“So I like the way they're working and they made improvement, but I think there's certainly a lot more that we can look for.”

While Saban’s feelings toward the defensive line have wavered throughout the spring, the players themselves appear largely pleased with their progress. They have a new coach (Bo Davis), new teammates (D.J. Pettway, Jarran Reed) and a new mandate (rush the passer).

Losing former defensive line coach Chris Rumph to Texas hurt initially, said sophomore defensive end Dalvin Tomlinson. “It was a shock to hear,” he said. But then he got to experience the energy and enthusiasm Davis brings.

“He’s a pretty fired-up guy on the field,” Tomlinson said, describing Davis as being more hands on as well. “He makes us be aggressive out there.”

Veteran nose guard Brandon Ivory agreed: “Davis is pushing us to the limit. ... He brings a lot of energy. He’s always fired up, hyped. I say that’s a good thing to have.”

The hope for Davis is that a renewed sense of energy translates into production. Last season Alabama ranked a paltry 81st nationally in sacks (22) and tied for 94th in tackles for loss per game (5.3). This season Davis is asking his players to read less and react more. In other words, he wants them to play fast.

“Last year we didn’t get enough sacks across the defensive line, we didn’t feel like,” Tomlinson said. “So this year our main focus is getting to the quarterback. So we’re trying to be more aggressive off the ball and more explosive.”

Ivory isn’t the pass-rushing prototype at 300-plus pounds, but he’s seen the linemen around him change into a group that’s better equipped to chase down the quarterback.

“We’ve got guys that are pretty good at rushing the passer like D.J. Pettway, Jonathan Allen, more smaller guys and quicker who can get after the quarterback more,” Ivory explained.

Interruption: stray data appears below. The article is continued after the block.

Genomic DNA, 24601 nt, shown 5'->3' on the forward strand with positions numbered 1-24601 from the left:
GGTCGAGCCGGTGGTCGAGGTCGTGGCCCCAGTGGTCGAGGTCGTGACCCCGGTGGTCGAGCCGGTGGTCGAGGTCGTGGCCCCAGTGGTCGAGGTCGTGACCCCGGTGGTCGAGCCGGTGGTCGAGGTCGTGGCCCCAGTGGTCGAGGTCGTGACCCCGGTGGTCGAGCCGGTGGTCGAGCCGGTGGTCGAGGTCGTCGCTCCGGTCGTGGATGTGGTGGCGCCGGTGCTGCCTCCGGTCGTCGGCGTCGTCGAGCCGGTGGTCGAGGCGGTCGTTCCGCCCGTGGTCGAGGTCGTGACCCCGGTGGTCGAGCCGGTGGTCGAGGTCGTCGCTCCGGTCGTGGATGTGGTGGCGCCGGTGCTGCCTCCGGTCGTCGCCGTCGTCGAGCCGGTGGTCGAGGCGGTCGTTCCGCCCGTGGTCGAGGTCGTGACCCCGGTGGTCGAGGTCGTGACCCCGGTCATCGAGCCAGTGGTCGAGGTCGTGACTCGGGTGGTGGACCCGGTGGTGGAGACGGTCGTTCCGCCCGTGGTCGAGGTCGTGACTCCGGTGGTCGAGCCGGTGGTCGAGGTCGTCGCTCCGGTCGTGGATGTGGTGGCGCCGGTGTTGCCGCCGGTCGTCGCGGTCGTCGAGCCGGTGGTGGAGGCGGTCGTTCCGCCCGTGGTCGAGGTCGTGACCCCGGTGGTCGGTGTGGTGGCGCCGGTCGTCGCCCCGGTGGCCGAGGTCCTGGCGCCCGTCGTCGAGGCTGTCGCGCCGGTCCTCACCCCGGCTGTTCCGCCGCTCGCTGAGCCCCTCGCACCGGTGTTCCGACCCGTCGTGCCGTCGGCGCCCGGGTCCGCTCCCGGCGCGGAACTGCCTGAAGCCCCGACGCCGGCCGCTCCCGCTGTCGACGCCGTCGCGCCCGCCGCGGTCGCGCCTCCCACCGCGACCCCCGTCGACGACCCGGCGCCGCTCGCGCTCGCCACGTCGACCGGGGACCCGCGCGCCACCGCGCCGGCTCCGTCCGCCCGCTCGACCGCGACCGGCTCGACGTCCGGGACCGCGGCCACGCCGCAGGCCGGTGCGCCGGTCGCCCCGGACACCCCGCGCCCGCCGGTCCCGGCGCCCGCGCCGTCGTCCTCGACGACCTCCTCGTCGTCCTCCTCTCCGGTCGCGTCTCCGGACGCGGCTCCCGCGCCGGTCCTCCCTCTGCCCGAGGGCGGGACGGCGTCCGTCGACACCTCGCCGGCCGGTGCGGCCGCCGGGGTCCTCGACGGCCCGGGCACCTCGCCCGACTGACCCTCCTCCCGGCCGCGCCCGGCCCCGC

Maybe more so than in years past, Alabama has the “quick-twitch” defensive linemen Saban covets. Pettway and Allen certainly fit that mold. So do Tomlinson, Dee Liner and incoming freshman Da'Shawn Hand, a five-star prospect from Virginia. Even 320-pounder A'Shawn Robinson will be an asset in the pass-rushing department. He finished first on the team in sacks (5.5) as a true freshman last season.

But don’t run down the roster with Saban. Don’t tell him what the defensive line looks like on paper.

Maybe listen to the players themselves, however.

“We’ve been having our ups and downs,” Tomlinson said, “but throughout the spring I think we’re going to come together as a defensive line and be a great defensive line all the way across the front.”

Opening spring camp: Alabama

March, 14, 2014
Mar 14
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Schedule: The Crimson Tide will open spring practice on Saturday in Tuscaloosa, Ala. All practices are closed and only the A-Day scrimmage at 2 p.m. ET on April 19 will be open to the public.

What’s new: The coaching staff has gone under some serious reconstruction. In fact, it looks a lot like Nick Saban’s staffs of old with Kevin Steele as the linebackers coach and Bo Davis as the defensive line coach. Defensive coordinator Kirby Smart moved back to coaching the secondary to allow for Steele’s return. And let’s not forget the one new face on the staff, offensive coordinator Lane Kiffin. You might have heard of him.

On the move: When Saban last spoke to the media a week ago, he said there was “no news on who’s playing what position and who the quarterback is.” But there will be movement. Look for some tweaking in the defensive backfield this spring. Much like last year,when Saban asked offensive players Dee Hart, Christion Jones and Cyrus Jones to try their hand at cornerback, he might ask someone like ArDarius Stewart to see if a return to defense is in order. Considering the lack of depth at cornerback and the departure of safeties Ha Ha Clinton-Dix and Vinnie Sunseri, the coaching staff might need to plug some holes in the secondary with some surprise players.

[+] EnlargeD.J. Pettway
Nelson Chenault/USA TODAY SportsD.J. Pettway is back and will attempt to earn a shot at playing time at Alabama.
On the mend: One of those defensive backs coming back is Nick Perry. The safety started four games in 2012 and appeared in two more games in 2013 before suffering a season-ending injury. Though he might not be the most talented option at the position, he’s clearly the most experienced, with 30 games under his belt. And that counts for something with Saban, who needs to trust whoever starts opposite Landon Collins.